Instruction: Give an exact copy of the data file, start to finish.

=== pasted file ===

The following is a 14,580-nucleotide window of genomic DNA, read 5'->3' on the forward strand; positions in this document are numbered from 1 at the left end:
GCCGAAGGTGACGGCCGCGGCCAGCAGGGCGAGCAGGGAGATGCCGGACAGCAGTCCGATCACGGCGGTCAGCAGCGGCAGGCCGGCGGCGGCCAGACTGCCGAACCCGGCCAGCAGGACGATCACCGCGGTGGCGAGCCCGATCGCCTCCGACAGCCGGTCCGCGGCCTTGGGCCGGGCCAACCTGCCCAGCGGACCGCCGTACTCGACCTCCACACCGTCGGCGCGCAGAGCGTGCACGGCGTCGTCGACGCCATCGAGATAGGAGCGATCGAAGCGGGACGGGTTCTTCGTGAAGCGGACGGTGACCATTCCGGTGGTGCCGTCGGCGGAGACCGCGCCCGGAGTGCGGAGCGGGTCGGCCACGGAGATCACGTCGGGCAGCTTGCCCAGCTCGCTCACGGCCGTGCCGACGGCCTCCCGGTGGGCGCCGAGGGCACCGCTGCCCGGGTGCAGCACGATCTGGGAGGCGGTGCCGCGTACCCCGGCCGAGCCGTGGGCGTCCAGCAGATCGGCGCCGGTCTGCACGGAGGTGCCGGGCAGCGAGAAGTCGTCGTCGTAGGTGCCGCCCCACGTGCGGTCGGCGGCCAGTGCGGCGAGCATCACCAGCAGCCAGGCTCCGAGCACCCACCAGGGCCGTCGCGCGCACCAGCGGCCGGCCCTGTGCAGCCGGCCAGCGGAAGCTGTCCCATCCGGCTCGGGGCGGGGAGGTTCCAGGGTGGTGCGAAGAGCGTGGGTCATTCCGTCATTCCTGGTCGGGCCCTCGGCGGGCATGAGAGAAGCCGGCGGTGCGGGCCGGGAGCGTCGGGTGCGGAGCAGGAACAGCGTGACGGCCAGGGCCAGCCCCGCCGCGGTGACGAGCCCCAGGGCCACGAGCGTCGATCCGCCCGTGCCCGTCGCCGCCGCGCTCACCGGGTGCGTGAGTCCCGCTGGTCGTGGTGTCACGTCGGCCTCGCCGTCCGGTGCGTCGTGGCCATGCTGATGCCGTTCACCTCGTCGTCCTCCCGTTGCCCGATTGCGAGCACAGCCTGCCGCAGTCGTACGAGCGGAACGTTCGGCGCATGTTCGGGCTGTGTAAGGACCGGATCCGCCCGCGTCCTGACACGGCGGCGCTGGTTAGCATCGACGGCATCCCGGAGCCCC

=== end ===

The following is a 14,580-nucleotide window of genomic DNA, read 5'->3' on the forward strand; positions in this document are numbered from 1 at the left end:
GCCGAAGGTGACGGCCGCGGCCAGCAGGGCGAGCAGGGAGATGCCGGACAGCAGTCCGATCACGGCGGTCAGCAGCGGCAGGCCGGCGGCGGCCAGACTGCCGAACCCGGCCAGCAGGACGATCACCGCGGTGGCGAGCCCGATCGCCTCCGACAGCCGGTCCGCGGCCTTGGGCCGGGCCAACCTGCCCAGCGGACCGCCGTACTCGACCTCCACACCGTCGGCGCGCAGAGCGTGCACGGCGTCGTCGACGCCATCGAGATAGGAGCGATCGAAGCGGGACGGGTTCTTCGTGAAGCGGACGGTGACCATTCCGGTGGTGCCGTCGGCGGAGACCGCGCCCGGAGTGCGGAGCGGGTCGGCCACGGAGATCACGTCGGGCAGCTTGCCCAGCTCGCTCACGGCCGTGCCGACGGCCTCCCGGTGGGCGCCGAGGGCACCGCTGCCCGGGTGCAGCACGATCTGGGAGGCGGTGCCGCGTACCCCGGCCGAGCCGTGGGCGTCCAGCAGATCGGCGCCGGTCTGCACGGAGGTGCCGGGCAGCGAGAAGTCGTCGTCGTAGGTGCCGCCCCACGTGCGGTCGGCGGCCAGTGCGGCGAGCATCACCAGCAGCCAGGCTCCGAGCACCCACCAGGGCCGTCGCGCGCACCAGCGGCCGGCCCTGTGCAGCCGGCCAGCGGAAGCTGTCCCATCCGGCTCGGGGCGGGGAGGTTCCAGGGTGGTGCGAAGAGCGTGGGTCATTCCGTCATTCCTGGTCGGGCCCTCGGCGGGCATGAGAGAAGCCGGCGGTGCGGGCCGGGAGCGTCGGGTGCGGAGCAGGAACAGCGTGACGGCCAGGGCCAGCCCCGCCGCGGTGACGAGCCCCAGGGCCACGAGCGTCGATCCGCCCGTGCCCGTCGCCGCCGCGCTCACCGGGTGCGTGAGTCCCGCTGGTCGTGGTGTCACGTCGGCCTCGCCGTCCGGTGCGTCGTGGCCATGCTGATGCCGTTCACCTCGTCGTCCTCCCGTTGCCCGATTGCGAGCACAGCCTGCCGCAGTCGTACGAGCGGAACGTTCGGCGCATGTTCGGGCTGTGTAAGGACCGGATCCGCCCGCGTCCTGACACGGCGGCGCTGGTTAGCATCGACGGCATCCCGGAGCCCC